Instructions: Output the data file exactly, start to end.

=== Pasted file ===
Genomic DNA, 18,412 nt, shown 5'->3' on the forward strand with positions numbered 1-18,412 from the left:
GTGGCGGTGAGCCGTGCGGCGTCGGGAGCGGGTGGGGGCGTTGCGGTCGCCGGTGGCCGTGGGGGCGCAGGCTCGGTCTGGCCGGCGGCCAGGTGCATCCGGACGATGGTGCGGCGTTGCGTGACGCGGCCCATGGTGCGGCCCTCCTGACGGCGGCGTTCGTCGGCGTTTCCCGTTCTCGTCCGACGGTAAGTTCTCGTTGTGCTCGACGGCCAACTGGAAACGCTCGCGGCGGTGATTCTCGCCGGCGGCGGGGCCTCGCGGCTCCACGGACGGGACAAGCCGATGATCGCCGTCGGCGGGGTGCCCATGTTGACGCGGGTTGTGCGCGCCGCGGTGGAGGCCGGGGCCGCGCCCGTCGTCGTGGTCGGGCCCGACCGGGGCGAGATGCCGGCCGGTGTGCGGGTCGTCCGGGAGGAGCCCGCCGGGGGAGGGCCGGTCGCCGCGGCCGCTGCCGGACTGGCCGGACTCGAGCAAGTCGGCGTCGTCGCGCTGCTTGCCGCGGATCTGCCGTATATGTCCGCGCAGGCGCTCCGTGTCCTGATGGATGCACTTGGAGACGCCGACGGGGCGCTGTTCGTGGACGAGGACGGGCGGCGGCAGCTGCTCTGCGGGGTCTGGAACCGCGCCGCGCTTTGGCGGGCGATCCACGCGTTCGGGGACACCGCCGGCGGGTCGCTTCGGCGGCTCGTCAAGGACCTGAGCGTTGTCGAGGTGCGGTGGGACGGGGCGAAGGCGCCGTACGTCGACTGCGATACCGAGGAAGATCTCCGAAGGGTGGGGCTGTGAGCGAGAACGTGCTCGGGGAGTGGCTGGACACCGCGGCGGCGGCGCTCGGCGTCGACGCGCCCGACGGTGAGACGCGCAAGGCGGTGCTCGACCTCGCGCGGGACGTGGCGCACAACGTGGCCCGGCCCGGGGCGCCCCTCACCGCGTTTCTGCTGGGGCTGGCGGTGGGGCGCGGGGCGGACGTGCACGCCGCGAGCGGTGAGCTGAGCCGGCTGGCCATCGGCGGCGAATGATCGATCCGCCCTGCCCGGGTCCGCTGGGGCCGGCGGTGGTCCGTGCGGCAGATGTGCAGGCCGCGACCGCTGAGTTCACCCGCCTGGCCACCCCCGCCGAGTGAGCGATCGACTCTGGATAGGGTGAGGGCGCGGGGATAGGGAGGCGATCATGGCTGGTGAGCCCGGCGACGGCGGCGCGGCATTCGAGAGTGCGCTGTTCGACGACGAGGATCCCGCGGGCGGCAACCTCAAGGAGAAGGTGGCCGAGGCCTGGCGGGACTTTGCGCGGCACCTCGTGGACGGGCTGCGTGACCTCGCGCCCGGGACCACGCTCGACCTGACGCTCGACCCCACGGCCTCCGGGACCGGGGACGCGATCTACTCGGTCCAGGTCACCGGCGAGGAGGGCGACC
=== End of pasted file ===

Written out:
Genomic DNA, 18,412 nt, shown 5'->3' on the forward strand with positions numbered 1-18,412 from the left:
GTGGCGGTGAGCCGTGCGGCGTCGGGAGCGGGTGGGGGCGTTGCGGTCGCCGGTGGCCGTGGGGGCGCAGGCTCGGTCTGGCCGGCGGCCAGGTGCATCCGGACGATGGTGCGGCGTTGCGTGACGCGGCCCATGGTGCGGCCCTCCTGACGGCGGCGTTCGTCGGCGTTTCCCGTTCTCGTCCGACGGTAAGTTCTCGTTGTGCTCGACGGCCAACTGGAAACGCTCGCGGCGGTGATTCTCGCCGGCGGCGGGGCCTCGCGGCTCCACGGACGGGACAAGCCGATGATCGCCGTCGGCGGGGTGCCCATGTTGACGCGGGTTGTGCGCGCCGCGGTGGAGGCCGGGGCCGCGCCCGTCGTCGTGGTCGGGCCCGACCGGGGCGAGATGCCGGCCGGTGTGCGGGTCGTCCGGGAGGAGCCCGCCGGGGGAGGGCCGGTCGCCGCGGCCGCTGCCGGACTGGCCGGACTCGAGCAAGTCGGCGTCGTCGCGCTGCTTGCCGCGGATCTGCCGTATATGTCCGCGCAGGCGCTCCGTGTCCTGATGGATGCACTTGGAGACGCCGACGGGGCGCTGTTCGTGGACGAGGACGGGCGGCGGCAGCTGCTCTGCGGGGTCTGGAACCGCGCCGCGCTTTGGCGGGCGATCCACGCGTTCGGGGACACCGCCGGCGGGTCGCTTCGGCGGCTCGTCAAGGACCTGAGCGTTGTCGAGGTGCGGTGGGACGGGGCGAAGGCGCCGTACGTCGACTGCGATACCGAGGAAGATCTCCGAAGGGTGGGGCTGTGAGCGAGAACGTGCTCGGGGAGTGGCTGGACACCGCGGCGGCGGCGCTCGGCGTCGACGCGCCCGACGGTGAGACGCGCAAGGCGGTGCTCGACCTCGCGCGGGACGTGGCGCACAACGTGGCCCGGCCCGGGGCGCCCCTCACCGCGTTTCTGCTGGGGCTGGCGGTGGGGCGCGGGGCGGACGTGCACGCCGCGAGCGGTGAGCTGAGCCGGCTGGCCATCGGCGGCGAATGATCGATCCGCCCTGCCCGGGTCCGCTGGGGCCGGCGGTGGTCCGTGCGGCAGATGTGCAGGCCGCGACCGCTGAGTTCACCCGCCTGGCCACCCCCGCCGAGTGAGCGATCGACTCTGGATAGGGTGAGGGCGCGGGGATAGGGAGGCGATCATGGCTGGTGAGCCCGGCGACGGCGGCGCGGCATTCGAGAGTGCGCTGTTCGACGACGAGGATCCCGCGGGCGGCAACCTCAAGGAGAAGGTGGCCGAGGCCTGGCGGGACTTTGCGCGGCACCTCGTGGACGGGCTGCGTGACCTCGCGCCCGGGACCACGCTCGACCTGACGCTCGACCCCACGGCCTCCGGGACCGGGGACGCGATCTACTCGGTCCAGGTCACCGGCGAGGAGGGCGACC